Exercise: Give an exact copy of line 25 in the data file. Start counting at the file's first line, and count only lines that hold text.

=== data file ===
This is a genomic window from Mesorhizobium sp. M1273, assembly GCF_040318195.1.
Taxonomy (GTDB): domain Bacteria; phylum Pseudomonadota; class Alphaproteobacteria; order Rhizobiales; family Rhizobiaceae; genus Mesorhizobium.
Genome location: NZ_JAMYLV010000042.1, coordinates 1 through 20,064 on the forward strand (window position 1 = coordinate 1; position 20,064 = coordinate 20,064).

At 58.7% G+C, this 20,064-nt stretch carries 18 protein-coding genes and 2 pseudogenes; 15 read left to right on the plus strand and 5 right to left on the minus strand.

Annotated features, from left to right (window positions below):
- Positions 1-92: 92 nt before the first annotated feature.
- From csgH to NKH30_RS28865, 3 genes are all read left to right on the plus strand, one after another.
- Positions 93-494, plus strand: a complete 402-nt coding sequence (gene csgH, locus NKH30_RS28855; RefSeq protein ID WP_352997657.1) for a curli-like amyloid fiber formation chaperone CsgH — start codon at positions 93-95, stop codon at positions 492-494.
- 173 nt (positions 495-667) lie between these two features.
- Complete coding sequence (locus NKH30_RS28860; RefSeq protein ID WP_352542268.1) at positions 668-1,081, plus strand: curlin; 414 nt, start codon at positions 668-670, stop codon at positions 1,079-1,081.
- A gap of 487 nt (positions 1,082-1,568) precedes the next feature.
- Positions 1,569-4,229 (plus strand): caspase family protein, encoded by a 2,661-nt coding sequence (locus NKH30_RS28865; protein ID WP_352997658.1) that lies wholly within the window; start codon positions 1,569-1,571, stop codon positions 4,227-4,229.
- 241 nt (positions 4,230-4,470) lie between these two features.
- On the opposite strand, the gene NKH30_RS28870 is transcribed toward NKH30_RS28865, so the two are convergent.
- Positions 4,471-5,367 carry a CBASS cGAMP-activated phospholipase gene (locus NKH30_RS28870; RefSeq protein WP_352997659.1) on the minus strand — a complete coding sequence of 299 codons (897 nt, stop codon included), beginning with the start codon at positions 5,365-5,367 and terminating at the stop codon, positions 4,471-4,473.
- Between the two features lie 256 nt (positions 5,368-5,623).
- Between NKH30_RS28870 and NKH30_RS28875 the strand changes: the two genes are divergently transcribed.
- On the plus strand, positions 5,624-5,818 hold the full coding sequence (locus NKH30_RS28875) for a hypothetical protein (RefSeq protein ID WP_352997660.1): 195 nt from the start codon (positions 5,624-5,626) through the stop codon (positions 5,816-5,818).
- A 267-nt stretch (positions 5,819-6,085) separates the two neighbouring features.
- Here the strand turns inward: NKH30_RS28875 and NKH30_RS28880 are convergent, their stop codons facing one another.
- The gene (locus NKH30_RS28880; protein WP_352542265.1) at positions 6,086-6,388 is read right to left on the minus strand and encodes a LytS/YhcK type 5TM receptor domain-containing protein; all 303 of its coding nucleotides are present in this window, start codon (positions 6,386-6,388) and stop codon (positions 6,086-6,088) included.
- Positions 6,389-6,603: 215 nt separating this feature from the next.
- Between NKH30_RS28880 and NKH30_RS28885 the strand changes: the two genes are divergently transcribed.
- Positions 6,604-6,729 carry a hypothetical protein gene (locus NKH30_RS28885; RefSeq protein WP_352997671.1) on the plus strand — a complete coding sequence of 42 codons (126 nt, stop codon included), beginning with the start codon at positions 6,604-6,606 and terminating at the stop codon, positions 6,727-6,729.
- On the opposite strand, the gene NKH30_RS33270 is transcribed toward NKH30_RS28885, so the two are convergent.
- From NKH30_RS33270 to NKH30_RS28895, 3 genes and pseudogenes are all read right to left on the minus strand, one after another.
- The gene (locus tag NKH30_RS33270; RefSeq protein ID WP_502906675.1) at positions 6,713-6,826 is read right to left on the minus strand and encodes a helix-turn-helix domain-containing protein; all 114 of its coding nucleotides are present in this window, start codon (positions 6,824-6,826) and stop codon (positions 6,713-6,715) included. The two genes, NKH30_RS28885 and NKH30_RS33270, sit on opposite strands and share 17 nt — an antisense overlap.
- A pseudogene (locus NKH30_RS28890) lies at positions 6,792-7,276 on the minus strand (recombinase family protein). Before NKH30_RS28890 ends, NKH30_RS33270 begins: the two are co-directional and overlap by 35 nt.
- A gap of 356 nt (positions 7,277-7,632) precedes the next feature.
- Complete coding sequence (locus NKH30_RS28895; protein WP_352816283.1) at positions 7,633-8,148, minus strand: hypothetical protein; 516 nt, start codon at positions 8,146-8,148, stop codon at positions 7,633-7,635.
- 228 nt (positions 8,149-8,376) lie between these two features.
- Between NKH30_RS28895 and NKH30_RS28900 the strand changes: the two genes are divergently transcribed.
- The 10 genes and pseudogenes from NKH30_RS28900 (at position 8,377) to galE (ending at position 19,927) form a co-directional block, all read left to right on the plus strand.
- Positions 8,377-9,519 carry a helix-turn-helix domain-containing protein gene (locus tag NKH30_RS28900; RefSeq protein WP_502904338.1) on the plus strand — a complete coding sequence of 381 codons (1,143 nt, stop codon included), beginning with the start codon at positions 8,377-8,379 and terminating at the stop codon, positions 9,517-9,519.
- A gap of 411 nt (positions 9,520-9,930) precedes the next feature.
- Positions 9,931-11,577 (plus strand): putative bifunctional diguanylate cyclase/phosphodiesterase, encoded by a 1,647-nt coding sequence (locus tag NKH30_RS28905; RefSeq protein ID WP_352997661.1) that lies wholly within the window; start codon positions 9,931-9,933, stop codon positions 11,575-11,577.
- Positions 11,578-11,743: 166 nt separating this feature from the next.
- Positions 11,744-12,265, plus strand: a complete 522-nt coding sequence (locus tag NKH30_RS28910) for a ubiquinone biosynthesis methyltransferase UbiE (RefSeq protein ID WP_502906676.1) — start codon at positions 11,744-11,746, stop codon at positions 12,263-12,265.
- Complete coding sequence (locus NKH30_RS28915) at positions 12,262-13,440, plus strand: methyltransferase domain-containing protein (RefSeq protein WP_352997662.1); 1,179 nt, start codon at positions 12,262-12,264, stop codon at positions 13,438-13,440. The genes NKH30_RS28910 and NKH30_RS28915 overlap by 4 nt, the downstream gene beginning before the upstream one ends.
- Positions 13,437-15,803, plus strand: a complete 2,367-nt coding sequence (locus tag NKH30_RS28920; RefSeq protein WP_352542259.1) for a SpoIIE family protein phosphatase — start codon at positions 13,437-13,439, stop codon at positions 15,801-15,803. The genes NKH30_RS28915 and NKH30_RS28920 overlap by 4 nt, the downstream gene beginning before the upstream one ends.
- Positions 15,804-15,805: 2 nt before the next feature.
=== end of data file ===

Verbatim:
- On the opposite strand, the gene NKH30_RS33270 is transcribed toward NKH30_RS28885, so the two are convergent.